Abiding in Christ About a year into this journey, the Lord revealed the target area where I needed to trust Him more.  As I was reading through the Gospels, a verse I had never really noticed before seemed to jump off the page at me. (Isn’t that a wonderful thing about God’s living Word?) “And he said unto them, Come ye yourselves apart into a desert place, and rest a while: for there were many coming and going, and they had no leisure so much as to eat” (Mark 6:31). Our Lord wants us to rest when necessary.  He wants us to maintain a healthy balance between rest and work. I now see that I often found my worth in my productivity level, and not my position in Christ. When I discussed with my husband what I was learning, he lovingly pointed out, “In your mind, if you’re not in motion, then life is not worth living.”

As Andrew Murray illustrates in his classic work, Abide in Christ, as a mere branch, we are totally dependent on the vine for sustenance, and our purpose is not to live for ourselves, but to bear fruit for the vine.  We must live in constant communion with Christ in order to receive the necessary nutrients to be able to fulfill our God-given purpose – to glorify God with the fruit we bear. This truth is so simple, yet so life-changing!  God is not so much concerned about how active or busy we are, as He is with our union with Him.

My chronic back pain seems so trivial when I think of friends who are battling a terminal illness, have buried a parent or a child, or are facing a major financial difficulty.  God has different purposes for the trials He allows His children to face. Sometimes it may be to get our attention and force us to go in a different direction.  Sometimes He wants to remind us that our strength is in Him. Maybe His purpose is to cause us to thirst for Him more. Many times, God uses our suffering to give us even greater opportunities for ministry. At other times, the Lord brings trials in order to bring us back to our first love, because we have become careless in our relationship and have taken success and blessings for granted. There’s nothing like being stripped of all your physical, emotional, and spiritual strength to force you to recognize that Christ is your all-in-all.  I honestly do not know when or if God will finally bring an end to my physical pain.  I do know—now—that I will rather glory and take pleasure in my infirmities, so that I may truly know the power of Christ at work in my life (2 Corinthians 12:9-10). No matter what kind of suffering the Lord may bring into your life, don’t let your pain be wasted.  Allow the Lord to use it to transform you and fulfill His purposes for you.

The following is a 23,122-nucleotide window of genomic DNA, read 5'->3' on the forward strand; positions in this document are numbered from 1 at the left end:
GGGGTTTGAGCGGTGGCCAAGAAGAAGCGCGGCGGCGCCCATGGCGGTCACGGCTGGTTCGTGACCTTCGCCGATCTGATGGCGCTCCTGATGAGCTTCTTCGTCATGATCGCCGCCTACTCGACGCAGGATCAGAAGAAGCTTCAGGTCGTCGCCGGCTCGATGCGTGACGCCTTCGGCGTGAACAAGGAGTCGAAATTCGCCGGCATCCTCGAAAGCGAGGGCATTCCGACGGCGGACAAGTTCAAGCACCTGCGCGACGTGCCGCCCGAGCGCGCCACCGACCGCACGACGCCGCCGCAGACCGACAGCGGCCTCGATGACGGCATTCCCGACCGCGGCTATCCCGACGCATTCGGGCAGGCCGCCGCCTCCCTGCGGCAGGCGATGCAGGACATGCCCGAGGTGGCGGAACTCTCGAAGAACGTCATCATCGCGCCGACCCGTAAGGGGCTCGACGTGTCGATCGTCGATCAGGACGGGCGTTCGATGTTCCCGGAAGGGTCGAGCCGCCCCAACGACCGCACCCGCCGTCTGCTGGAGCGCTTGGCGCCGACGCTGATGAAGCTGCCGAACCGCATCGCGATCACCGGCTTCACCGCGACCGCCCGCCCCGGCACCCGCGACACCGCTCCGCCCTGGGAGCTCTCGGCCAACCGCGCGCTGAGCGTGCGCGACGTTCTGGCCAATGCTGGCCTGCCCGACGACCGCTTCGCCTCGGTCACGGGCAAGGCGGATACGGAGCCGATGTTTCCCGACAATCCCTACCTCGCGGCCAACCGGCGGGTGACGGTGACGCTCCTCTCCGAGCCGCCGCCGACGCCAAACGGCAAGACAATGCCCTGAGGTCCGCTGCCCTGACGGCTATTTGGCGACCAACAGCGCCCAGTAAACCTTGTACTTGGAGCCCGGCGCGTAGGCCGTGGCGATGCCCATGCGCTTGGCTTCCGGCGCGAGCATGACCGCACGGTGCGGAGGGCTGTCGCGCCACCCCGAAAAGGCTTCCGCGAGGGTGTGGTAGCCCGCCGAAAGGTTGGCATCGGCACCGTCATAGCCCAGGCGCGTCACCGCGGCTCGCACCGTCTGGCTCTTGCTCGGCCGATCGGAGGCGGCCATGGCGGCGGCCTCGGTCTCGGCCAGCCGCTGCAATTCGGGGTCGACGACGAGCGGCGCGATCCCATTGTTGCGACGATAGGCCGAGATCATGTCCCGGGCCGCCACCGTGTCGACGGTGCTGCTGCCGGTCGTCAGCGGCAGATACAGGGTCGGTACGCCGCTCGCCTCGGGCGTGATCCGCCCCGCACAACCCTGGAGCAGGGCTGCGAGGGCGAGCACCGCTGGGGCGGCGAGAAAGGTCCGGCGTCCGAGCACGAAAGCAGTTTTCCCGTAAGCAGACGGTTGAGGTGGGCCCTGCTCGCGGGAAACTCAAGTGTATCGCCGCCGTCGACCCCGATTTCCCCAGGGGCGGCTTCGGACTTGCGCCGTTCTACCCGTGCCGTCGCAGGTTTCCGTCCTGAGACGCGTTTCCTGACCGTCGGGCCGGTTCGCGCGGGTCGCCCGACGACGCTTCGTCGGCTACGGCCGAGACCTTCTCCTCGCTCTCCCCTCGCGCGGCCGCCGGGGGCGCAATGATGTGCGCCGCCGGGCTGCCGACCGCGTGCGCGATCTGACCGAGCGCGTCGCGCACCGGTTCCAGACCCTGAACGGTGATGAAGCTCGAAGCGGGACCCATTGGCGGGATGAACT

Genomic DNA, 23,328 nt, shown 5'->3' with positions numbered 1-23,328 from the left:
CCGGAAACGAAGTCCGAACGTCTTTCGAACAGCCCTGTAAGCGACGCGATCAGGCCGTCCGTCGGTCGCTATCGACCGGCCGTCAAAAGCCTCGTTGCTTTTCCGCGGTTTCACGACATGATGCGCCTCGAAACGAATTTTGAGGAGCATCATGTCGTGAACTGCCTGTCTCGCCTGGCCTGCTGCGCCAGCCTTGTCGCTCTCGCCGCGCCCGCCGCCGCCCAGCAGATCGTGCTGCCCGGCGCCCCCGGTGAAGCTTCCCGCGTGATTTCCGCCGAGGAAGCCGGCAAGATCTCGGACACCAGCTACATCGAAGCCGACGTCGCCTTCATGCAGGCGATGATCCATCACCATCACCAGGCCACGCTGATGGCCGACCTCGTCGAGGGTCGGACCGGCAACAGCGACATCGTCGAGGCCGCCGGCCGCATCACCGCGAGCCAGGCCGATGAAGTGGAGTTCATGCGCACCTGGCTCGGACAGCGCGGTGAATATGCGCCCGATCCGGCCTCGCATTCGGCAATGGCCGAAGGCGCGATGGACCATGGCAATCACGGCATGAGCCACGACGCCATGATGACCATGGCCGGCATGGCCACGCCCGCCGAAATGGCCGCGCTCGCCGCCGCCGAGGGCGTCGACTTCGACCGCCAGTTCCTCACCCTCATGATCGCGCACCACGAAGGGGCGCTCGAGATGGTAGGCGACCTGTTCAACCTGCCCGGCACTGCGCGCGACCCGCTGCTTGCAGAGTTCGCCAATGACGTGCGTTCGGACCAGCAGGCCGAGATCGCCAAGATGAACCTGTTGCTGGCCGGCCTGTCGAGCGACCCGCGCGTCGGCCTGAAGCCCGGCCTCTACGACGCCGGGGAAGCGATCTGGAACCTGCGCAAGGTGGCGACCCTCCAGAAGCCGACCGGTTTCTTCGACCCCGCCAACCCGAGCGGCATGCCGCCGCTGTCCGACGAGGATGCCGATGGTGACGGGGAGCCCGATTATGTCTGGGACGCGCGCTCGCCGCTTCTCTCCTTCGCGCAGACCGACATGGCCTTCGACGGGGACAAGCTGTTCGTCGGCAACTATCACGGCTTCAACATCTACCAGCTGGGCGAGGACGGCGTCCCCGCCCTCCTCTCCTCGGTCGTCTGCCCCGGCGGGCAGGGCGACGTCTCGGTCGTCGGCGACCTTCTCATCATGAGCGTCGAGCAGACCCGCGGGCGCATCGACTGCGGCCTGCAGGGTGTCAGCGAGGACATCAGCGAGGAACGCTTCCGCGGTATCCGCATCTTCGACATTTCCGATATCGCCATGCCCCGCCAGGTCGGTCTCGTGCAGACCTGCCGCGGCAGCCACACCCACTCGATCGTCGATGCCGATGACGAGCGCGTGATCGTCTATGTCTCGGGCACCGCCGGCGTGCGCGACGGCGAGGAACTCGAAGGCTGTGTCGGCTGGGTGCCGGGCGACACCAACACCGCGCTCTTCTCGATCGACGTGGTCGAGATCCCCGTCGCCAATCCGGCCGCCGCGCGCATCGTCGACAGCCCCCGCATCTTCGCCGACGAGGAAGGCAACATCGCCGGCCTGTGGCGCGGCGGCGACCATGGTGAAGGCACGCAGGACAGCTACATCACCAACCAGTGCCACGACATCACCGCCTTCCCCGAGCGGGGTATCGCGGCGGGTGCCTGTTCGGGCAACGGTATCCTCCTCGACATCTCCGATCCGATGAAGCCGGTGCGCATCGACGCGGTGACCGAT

-Amy 


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One thought on “Don’t Let this Pain be Wasted

  1. Wonderful, encouraging testimony glorifying the Lord. I can relate to what you say from my past experience with back injury, pain, and bed rest. It was and is a beautiful truth to live in sickness or health the closeness we are privileged to experience with our Savior and Lord. Thanks for this beautiful reminder again. I shall pray with heartfelt concern and care for your complete health as God wills. Lovingly your friend (family) in our endearing Christ, Kathy